How do you lead in turbulent times like these?
If you’re presidential historian and Pulitzer Prize-winner Doris Kearns Goodwin, you look to people who led brilliantly in times past. In particular, you look to the people she refers to as “my guys:” Abraham Lincoln, Teddy Roosevelt, FDR, and LBJ.
“Just as we learn from the triumphs and sorry of our parents and grandparents, so I believe we can learn from the leadership of our presidents who led in times of crisis,” she said during the 2020 Massachusetts Conference for Women.
Abraham Lincoln took office when the country was literally split apart and an estimated 600,000 Americans would soon die in a Civil War. The lessons Kearns Goodwin draws from his leadership:
- It is critical to create a diverse leadership team that can bring different points of view, life experiences and strengths—and who feel free to argue and question assumptions.
- Be accessible. Reach out beyond the bubble of your inner circle.
- Manage your emotions—especially in difficult times.
Teddy Roosevelt became president when the nation faced economic and social conflict much like we face today—with significant income inequality, distrust between Americans, and a sense of democracy being on trial. If he were advising us today, Kearns Goodwin said, he would say:
- Develop an overarching message that cuts through the divide. Call for fundamental fairness, a square deal for all, the right of all to rise to the level of their talent and discipline. Forge a middle path between extremes.
- To capture attention, talk in stories instead of facts and figures.
- Bring your message directly to people.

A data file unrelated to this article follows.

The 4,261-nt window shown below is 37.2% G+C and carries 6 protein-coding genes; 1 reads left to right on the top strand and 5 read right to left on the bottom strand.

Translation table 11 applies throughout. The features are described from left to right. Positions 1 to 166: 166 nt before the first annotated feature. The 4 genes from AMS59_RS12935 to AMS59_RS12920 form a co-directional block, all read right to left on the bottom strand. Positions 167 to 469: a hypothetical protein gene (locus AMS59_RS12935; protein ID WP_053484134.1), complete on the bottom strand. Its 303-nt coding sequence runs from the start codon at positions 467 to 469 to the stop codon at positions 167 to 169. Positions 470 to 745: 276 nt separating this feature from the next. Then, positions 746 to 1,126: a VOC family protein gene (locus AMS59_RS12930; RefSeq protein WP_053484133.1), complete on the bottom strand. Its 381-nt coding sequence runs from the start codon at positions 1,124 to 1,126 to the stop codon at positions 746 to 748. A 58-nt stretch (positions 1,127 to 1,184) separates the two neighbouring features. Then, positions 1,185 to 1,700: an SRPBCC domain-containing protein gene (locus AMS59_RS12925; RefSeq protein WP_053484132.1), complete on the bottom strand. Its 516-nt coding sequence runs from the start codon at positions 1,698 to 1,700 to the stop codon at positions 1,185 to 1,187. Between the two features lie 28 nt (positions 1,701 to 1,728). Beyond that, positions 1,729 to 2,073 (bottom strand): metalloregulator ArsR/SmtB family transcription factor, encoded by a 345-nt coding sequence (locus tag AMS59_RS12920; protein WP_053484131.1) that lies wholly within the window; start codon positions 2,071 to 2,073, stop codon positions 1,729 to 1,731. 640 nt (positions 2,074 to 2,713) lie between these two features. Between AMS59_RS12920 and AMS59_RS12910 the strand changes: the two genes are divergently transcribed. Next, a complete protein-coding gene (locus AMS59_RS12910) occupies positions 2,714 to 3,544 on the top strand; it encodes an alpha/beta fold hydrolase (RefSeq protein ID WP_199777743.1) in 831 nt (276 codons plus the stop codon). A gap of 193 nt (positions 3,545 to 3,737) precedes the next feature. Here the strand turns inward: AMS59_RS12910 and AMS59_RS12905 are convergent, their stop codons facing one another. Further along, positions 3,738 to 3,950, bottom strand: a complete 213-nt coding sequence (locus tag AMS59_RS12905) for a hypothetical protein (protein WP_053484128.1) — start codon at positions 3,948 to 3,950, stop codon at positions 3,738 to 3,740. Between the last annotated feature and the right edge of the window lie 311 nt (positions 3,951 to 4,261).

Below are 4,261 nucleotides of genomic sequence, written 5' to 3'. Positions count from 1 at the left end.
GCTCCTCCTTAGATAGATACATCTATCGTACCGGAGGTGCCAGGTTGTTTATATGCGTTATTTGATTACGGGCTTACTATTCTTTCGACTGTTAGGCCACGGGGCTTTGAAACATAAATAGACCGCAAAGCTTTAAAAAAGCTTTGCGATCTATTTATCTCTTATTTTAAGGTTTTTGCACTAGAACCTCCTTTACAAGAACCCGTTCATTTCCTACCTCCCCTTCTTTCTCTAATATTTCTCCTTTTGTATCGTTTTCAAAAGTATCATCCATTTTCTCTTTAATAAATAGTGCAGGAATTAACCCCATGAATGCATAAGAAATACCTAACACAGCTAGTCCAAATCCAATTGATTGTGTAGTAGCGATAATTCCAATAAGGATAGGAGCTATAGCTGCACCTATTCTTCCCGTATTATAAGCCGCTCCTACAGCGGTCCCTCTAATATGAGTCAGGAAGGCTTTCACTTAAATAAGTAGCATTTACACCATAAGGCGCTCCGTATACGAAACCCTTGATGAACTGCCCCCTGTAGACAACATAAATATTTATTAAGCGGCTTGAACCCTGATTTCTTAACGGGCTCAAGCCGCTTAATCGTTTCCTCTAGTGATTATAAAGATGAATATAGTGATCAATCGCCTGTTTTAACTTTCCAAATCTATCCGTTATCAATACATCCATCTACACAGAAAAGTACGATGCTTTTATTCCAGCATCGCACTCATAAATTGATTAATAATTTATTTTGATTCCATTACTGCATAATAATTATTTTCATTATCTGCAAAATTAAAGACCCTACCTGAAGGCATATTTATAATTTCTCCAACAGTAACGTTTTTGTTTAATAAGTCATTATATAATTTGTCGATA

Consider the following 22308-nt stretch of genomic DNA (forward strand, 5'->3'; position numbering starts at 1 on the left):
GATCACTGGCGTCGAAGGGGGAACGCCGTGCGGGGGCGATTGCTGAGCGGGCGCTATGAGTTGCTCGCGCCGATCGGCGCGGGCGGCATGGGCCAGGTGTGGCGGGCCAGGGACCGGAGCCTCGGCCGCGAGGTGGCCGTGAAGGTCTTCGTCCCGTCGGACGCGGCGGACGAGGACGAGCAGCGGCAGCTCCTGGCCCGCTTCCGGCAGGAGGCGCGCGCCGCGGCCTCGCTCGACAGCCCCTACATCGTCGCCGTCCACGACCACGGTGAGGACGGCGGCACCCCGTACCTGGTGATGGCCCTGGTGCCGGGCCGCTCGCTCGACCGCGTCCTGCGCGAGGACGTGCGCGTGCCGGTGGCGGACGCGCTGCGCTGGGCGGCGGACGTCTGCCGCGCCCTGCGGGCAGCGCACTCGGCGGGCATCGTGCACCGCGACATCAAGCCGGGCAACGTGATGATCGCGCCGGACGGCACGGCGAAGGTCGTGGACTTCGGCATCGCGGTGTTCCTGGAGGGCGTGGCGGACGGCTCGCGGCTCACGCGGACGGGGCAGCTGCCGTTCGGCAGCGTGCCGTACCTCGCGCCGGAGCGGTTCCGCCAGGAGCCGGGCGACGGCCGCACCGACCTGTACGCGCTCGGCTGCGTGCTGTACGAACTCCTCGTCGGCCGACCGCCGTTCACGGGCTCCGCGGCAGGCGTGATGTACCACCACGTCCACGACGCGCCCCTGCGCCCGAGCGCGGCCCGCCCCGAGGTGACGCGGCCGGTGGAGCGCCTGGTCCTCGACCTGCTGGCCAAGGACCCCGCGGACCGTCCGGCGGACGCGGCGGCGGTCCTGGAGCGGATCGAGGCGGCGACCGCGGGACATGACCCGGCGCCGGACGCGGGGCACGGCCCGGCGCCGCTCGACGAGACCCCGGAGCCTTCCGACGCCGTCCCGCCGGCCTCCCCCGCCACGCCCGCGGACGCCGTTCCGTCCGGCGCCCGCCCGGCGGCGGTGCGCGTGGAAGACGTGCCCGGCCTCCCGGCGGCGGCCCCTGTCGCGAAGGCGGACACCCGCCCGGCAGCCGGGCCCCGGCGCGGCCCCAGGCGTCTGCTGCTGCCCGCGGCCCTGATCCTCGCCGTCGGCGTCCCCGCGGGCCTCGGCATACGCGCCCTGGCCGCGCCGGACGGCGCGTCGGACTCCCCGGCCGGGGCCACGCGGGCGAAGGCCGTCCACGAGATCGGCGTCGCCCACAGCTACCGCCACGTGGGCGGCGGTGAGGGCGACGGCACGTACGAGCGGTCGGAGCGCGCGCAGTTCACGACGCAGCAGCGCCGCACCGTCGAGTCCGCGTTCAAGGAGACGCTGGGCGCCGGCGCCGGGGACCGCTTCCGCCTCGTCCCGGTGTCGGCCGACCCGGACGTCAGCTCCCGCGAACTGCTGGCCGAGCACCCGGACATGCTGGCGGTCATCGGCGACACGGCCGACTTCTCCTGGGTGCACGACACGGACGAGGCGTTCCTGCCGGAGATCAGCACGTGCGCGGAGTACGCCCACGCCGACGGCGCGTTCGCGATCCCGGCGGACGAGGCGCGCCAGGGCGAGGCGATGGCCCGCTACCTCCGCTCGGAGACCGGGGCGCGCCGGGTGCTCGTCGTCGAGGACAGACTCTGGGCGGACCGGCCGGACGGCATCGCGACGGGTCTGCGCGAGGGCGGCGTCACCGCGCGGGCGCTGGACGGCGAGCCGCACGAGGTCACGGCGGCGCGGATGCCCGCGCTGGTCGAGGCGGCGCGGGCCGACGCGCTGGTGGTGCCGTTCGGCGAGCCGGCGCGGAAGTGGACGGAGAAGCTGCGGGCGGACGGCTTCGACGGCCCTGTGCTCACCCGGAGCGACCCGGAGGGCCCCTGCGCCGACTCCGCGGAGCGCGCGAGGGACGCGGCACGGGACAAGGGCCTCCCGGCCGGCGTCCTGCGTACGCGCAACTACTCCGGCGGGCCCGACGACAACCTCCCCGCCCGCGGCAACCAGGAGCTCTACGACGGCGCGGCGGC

Franklin Delano Roosevelt inherited a country in the midst of the Great Depression at a time when there was no safety net. What would he tell us? Kearns Goodwin said:
- In times of crisis, you must strike the right balance between realism and optimism, addressing brutal realities while still expressing hope for the future.
- Be sure you have someone close by who can speak truth to power. (In FDR’s case, he had, of course, his wife Eleanor.)
- Make time to think, relax and replenish energy—something Kearns Goodwin refers to as one of the most unappreciated qualities in great leaders.
Lyndon B. Johnson assumed leadership during the Civil Rights Movement, the Vietnam War and the assassination of his predecessor, John F. Kennedy. Kearns Goodwin said he would council:
- Make your priorities clear.
- Recognize the value of social relationships (or, in the case of the President, social invitations to the White House.)
- Never underestimate the power of individual persuasion.
But in the end, she said, transforming change does not come from the top down but from the ground up—from aroused citizens joining together to bring our country to live up to its ideals. And that is as true today as it was in their time.
“What I see today are encouraging signs,” she said. “Think of the massive numbers that came out to vote in November, despite the pandemic and the obstacles that were put in their way. And most encouraging is that more women voted, and more young women, than ever before in history.”
We’ve come a long way but there is much more to do. As Eleanor Roosevelt said:
“We do not have to become heroes overnight. Just a step at a time, meeting each thing that comes up, seeing it is not as dreadful as it appeared, discovering we have the strength to stare it down.”